That looks amazing! Sofrito is definitely the key to good bolognese too. Cooks Illustrated calls you to brown the carrot, celery and onion mix, add the meat mix, reduce with one cup of whole milk, reduce again with a cup of white or red wine (depending on what type of meat you're using) and then reduce one more time with pureed tomatoes. It's amazing and it also works if you want to make Lasagna Bolognese.

FYI, Versailles Manhattan Beach is incredible as well. I love the oxtail stew.

@mattblint Awesome, thanks for the method!  What sort of meat do you use?  I am really wanting to make a good bolognese one of these days.
I used 8oz of lean ground beef, 8oz of ground pork and 8oz of ground veal. With that mix cooks illustrated suggested using a dry white wine. Or you can use 24oz of lean ground beef and red wine. 

@Matt I've actually been thinking of doing a ragu (not sure if that is
the same or similar to a bolognese) from whole meat instead of ground
meat. And experience with that?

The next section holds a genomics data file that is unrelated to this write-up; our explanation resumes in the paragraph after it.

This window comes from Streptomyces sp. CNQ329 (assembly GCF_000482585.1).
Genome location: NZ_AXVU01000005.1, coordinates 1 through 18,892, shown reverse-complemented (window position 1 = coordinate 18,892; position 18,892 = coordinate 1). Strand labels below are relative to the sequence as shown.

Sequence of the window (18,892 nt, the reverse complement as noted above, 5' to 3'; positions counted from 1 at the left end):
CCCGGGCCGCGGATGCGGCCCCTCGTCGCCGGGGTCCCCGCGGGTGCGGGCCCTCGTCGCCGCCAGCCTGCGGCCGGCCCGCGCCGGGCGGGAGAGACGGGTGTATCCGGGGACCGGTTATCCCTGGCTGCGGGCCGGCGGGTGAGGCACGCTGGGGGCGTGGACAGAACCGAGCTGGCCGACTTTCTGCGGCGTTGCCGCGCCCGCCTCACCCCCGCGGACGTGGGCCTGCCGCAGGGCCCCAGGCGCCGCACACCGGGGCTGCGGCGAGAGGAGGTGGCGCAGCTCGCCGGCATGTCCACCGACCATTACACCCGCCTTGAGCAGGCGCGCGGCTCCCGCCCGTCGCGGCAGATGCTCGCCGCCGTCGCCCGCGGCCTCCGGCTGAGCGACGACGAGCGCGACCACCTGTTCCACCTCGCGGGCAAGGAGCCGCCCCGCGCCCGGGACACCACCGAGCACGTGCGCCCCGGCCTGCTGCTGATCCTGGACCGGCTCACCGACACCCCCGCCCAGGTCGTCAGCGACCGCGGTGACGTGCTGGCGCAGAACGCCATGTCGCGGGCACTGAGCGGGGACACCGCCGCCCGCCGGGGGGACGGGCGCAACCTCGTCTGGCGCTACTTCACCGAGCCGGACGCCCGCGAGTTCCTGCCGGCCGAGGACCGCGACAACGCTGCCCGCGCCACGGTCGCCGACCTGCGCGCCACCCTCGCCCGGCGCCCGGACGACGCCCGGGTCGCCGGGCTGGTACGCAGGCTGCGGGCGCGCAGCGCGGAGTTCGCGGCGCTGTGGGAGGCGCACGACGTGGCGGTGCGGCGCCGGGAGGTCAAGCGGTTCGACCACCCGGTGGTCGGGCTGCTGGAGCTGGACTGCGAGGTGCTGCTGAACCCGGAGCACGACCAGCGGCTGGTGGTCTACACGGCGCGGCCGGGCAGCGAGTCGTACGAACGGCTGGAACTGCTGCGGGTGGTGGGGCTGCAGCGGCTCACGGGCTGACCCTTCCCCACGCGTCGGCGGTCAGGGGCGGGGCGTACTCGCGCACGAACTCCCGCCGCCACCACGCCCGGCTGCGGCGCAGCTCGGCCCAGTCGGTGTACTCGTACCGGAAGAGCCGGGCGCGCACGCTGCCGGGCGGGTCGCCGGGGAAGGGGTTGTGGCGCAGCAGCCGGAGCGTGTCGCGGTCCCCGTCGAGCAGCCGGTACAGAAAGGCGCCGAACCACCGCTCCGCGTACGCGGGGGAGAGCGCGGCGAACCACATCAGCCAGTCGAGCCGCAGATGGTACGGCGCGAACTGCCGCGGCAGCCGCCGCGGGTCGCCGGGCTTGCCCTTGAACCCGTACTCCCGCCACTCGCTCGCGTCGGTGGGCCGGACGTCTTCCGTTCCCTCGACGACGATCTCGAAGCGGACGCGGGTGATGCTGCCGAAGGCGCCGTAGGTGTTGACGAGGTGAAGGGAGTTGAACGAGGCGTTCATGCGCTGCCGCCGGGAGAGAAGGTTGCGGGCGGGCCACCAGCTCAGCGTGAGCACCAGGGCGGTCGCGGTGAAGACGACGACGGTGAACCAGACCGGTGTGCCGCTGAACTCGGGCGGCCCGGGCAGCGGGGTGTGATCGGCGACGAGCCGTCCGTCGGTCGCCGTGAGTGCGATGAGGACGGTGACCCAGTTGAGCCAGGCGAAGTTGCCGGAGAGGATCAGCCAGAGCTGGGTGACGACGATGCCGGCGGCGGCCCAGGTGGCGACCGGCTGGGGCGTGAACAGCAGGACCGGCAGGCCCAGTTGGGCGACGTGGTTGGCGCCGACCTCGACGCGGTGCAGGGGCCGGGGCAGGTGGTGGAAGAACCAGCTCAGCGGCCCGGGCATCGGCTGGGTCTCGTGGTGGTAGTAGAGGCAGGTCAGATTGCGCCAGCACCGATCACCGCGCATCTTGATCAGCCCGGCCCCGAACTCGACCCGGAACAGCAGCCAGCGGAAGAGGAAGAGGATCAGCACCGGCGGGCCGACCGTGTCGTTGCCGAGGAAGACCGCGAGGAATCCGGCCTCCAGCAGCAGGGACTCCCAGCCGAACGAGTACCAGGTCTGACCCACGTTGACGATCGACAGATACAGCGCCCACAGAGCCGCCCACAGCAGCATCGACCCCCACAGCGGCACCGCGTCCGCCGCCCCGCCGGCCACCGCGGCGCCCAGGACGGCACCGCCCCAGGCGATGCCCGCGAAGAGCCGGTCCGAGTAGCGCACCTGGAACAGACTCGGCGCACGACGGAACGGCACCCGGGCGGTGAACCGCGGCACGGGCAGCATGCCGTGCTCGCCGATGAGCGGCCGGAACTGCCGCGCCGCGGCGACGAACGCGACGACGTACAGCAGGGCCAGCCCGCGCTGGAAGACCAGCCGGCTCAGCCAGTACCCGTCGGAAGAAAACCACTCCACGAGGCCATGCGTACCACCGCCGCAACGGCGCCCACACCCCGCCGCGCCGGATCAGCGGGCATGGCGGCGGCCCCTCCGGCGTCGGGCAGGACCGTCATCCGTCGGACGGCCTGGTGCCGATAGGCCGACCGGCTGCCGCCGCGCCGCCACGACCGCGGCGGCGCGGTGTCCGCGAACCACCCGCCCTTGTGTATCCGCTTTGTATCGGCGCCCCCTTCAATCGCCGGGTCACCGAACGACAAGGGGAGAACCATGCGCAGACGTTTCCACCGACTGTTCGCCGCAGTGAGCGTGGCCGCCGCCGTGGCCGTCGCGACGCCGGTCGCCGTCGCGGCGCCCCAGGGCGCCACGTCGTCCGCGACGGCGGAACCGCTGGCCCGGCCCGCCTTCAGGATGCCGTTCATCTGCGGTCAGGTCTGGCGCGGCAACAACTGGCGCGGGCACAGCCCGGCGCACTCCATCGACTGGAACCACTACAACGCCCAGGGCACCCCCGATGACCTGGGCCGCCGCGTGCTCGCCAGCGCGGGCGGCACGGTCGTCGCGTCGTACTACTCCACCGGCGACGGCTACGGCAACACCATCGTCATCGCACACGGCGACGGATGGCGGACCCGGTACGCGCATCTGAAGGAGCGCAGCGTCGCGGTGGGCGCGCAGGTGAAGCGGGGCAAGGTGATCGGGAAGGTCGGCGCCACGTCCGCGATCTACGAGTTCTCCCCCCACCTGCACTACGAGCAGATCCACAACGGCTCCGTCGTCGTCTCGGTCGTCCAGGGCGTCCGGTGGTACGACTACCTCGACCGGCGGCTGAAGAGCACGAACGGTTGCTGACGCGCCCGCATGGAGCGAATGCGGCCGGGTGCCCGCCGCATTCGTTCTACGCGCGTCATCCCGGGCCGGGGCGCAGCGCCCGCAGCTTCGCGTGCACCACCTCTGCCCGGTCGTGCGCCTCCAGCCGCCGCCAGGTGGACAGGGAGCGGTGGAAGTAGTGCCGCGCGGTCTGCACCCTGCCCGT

You could just buy the sofrito in a jar, should you desire.
Water, tomato paste, green peppers, soybean oil, modified food starch, dehydrated onions, textured vegetable oil, monosodium glutamate, natural flavoring, paprika, ctiric acid, garlic powder, oregano, black pepper.
Of course homemade is where it's at, but just because homemade
mayonnaise, sauerkraut, ice cream, yogurt, and whole-wheat bread
totally rock doesn't mean I've stopped buying them in stores. I
checked the sofrito mixes at my supermarket last night, and the
Maggi-brand version has no MSG.
You know, I stopped buying mayonnaise at the store because it actually is easier and more delicious to make at home with my stand mixer.  And if I had an ice cream or bread maker I'd stop buying those in the stores too... at least the regular stores =D
Good for you!